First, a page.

President asks women to lead sanitation revolution

K. Balchand
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Some of the recipients of the Nirmal Gram Puraskar 2011 in New Delhi.— Photo: S. Subramanium
Some of the recipients of the Nirmal Gram Puraskar 2011 in New Delhi.— Photo: S. Subramanium

Anita Bai Narre and Usha Chomar — who rewrote the script for themselves, their community and neighbourhood — have received accolades from President Pratibha Patil, who maintained that the country's sanitation was totally dependent on women and children.

Addressing the Nirmal Gram Puraskar function here, the President lauded the two women for showing courage and standing up for their rights. She expressed the hope that disadvantaged women in other villages would draw inspiration from the two women and assert themselves to reform their own lot and shape the campaign for a clean country.

Ms. Patil said they were ushering in a new revolution in India.

Anita, a tribal, shot into the limelight for leaving her husband's home as a bride on the ground that it lacked a toilet and returned only after one was constructed. Usha, hailing from Alwar district of Rajasthan, now a liberated woman, has addressed a seminar in Paris on the health problems affecting manual scavengers.

The two stressed that it was imperative for women to fight for self-respect. Usha Chomar, in particular, urged the President to use her good offices to ensure that other manual scavengers were liberated. She hoped all of them would one day lead a good life.

The President appreciated Union Minister of Rural Development Jairam Ramesh's approach of giving a participatory role to such path-breakers at functions of national importance and sending a clear message to the disadvantaged people to gather courage and as a matter of right join the mainstream.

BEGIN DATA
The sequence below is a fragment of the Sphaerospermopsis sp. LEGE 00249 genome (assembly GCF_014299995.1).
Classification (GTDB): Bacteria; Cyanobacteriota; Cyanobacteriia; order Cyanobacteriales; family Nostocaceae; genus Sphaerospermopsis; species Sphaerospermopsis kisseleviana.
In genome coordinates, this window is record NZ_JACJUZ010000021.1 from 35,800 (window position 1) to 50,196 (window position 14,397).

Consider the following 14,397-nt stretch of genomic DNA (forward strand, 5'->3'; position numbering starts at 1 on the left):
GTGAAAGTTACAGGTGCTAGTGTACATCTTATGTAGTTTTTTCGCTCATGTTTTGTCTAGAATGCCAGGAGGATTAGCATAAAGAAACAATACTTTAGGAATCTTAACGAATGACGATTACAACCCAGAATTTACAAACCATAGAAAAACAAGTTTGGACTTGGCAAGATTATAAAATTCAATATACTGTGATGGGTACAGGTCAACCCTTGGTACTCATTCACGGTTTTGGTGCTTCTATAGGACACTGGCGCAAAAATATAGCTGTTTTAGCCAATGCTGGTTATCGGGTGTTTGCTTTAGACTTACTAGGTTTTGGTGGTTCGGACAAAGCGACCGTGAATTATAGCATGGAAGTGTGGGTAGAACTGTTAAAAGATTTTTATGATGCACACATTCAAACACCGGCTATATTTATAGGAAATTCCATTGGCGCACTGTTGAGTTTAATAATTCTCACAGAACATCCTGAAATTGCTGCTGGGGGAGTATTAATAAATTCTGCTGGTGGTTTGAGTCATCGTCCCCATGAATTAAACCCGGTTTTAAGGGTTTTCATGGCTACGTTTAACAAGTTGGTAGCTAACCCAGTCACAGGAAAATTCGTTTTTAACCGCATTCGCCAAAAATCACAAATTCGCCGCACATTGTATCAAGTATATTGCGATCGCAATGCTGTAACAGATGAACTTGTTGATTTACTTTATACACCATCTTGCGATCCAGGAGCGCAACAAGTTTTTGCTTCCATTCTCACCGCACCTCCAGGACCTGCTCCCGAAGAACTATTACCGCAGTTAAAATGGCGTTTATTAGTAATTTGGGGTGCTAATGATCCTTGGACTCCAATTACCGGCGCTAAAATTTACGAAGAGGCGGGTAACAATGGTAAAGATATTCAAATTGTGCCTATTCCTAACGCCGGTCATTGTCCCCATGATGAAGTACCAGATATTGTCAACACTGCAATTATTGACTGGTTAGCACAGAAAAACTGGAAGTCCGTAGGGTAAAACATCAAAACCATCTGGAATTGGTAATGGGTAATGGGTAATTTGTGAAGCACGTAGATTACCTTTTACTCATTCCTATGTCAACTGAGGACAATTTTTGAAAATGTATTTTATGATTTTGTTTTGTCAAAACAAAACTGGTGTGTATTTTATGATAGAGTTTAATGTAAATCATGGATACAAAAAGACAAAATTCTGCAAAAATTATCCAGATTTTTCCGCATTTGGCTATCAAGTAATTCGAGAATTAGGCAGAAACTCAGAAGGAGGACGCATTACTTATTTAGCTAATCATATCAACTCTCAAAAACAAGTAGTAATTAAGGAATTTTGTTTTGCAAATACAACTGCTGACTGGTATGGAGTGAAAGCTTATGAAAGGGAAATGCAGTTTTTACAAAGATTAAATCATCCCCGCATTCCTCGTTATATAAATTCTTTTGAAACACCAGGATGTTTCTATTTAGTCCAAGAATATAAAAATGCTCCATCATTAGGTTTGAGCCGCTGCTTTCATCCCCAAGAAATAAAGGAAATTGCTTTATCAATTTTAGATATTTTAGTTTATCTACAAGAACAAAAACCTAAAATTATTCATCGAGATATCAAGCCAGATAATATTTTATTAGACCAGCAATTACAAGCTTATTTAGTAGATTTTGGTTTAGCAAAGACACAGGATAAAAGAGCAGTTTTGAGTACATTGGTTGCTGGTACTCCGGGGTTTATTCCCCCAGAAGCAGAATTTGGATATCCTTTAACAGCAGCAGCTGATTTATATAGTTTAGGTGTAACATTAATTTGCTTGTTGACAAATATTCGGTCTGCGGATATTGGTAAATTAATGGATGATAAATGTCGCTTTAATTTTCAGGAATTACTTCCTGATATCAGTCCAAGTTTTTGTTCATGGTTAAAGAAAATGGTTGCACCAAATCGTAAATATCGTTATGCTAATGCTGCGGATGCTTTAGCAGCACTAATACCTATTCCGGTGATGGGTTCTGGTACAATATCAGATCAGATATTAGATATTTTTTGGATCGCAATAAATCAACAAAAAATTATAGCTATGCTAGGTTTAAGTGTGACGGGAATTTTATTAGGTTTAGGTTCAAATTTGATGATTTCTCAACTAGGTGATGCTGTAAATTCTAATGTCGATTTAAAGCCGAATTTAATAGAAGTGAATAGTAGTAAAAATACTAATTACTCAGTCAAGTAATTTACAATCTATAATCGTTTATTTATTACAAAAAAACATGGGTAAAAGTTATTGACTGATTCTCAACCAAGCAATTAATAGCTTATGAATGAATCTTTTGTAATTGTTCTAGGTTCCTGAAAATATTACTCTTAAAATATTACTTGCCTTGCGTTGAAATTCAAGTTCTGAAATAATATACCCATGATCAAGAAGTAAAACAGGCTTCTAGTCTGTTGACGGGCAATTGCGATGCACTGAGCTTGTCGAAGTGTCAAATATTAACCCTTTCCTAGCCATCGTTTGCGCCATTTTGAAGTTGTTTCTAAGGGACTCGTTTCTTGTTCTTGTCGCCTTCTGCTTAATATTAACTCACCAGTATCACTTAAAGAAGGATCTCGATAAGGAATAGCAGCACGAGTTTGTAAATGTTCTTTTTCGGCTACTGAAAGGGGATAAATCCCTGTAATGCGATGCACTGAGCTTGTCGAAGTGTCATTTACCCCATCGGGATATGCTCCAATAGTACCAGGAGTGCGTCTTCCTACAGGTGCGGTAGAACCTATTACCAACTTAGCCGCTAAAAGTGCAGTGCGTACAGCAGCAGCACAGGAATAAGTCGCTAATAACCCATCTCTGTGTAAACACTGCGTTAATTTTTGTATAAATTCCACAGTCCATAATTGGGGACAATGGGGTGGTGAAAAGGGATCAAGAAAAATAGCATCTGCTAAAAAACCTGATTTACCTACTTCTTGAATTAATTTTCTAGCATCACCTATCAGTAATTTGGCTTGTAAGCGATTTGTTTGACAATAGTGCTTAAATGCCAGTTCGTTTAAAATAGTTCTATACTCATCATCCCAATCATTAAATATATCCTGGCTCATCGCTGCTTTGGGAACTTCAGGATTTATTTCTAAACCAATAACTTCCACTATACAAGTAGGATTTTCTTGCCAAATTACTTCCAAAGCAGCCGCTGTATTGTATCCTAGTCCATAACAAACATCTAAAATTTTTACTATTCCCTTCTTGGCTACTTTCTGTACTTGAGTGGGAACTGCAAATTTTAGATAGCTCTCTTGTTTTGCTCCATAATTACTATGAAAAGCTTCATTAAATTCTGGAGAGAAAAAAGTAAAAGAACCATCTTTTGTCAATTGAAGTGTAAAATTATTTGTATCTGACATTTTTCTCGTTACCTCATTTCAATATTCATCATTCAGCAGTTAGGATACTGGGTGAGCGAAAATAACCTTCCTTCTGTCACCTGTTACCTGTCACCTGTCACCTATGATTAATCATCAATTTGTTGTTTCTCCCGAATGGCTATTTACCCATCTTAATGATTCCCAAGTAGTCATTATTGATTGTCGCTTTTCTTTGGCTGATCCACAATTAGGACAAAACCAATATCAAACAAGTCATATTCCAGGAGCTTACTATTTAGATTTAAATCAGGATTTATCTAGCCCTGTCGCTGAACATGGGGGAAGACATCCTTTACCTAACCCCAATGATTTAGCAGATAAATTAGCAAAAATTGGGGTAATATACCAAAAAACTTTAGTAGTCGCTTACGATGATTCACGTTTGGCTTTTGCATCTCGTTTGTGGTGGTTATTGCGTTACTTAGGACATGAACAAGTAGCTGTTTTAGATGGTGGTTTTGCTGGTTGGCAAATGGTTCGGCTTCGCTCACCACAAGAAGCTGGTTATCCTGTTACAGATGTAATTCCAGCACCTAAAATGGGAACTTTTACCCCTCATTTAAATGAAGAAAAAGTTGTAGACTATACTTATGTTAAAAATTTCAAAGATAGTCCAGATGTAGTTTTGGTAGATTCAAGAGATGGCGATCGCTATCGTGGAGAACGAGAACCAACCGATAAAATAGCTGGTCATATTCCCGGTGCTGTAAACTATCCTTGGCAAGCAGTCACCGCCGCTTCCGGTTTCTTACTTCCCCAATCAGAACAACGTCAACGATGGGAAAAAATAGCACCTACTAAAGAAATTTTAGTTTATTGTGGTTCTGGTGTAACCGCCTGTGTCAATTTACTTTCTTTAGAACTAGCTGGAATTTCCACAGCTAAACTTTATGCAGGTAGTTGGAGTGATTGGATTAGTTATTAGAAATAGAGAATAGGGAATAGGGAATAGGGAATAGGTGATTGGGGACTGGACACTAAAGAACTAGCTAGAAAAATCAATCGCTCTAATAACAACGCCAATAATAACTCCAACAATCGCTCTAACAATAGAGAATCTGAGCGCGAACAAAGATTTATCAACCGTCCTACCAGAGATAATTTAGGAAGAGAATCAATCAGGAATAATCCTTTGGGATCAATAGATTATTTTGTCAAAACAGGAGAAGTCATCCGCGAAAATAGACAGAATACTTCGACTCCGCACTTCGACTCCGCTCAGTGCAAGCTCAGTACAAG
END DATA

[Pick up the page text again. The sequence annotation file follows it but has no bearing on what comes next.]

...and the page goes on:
Union Minister of Panchayati Raj V. Kishore Chandra Deo was also present.

After giving away the Nirmal Gram Awards to panchayats which had done well in spreading cleanliness as a whole, the President said women could be the prime movers of the sanitation movement throughout the country emphasising that it would benefit them the most because it had a bearing on their dignity, health and security.

Ms. Patil said women's involvement would ensure success of the sanitation drive and they could play an important role in changing the face of rural India and contribute to the economic welfare of the nation.

She regarded it necessary to involve children at the school level to spread the messages of sanitation and hygiene at home. There should be lessons on the importance of hygiene in schools, she said.

  • Success of sanitation drive will contribute to country's economic welfare: President

  • New award for panchayats sustaining cleanliness for 3 to 4 years at a stretch: Jairam




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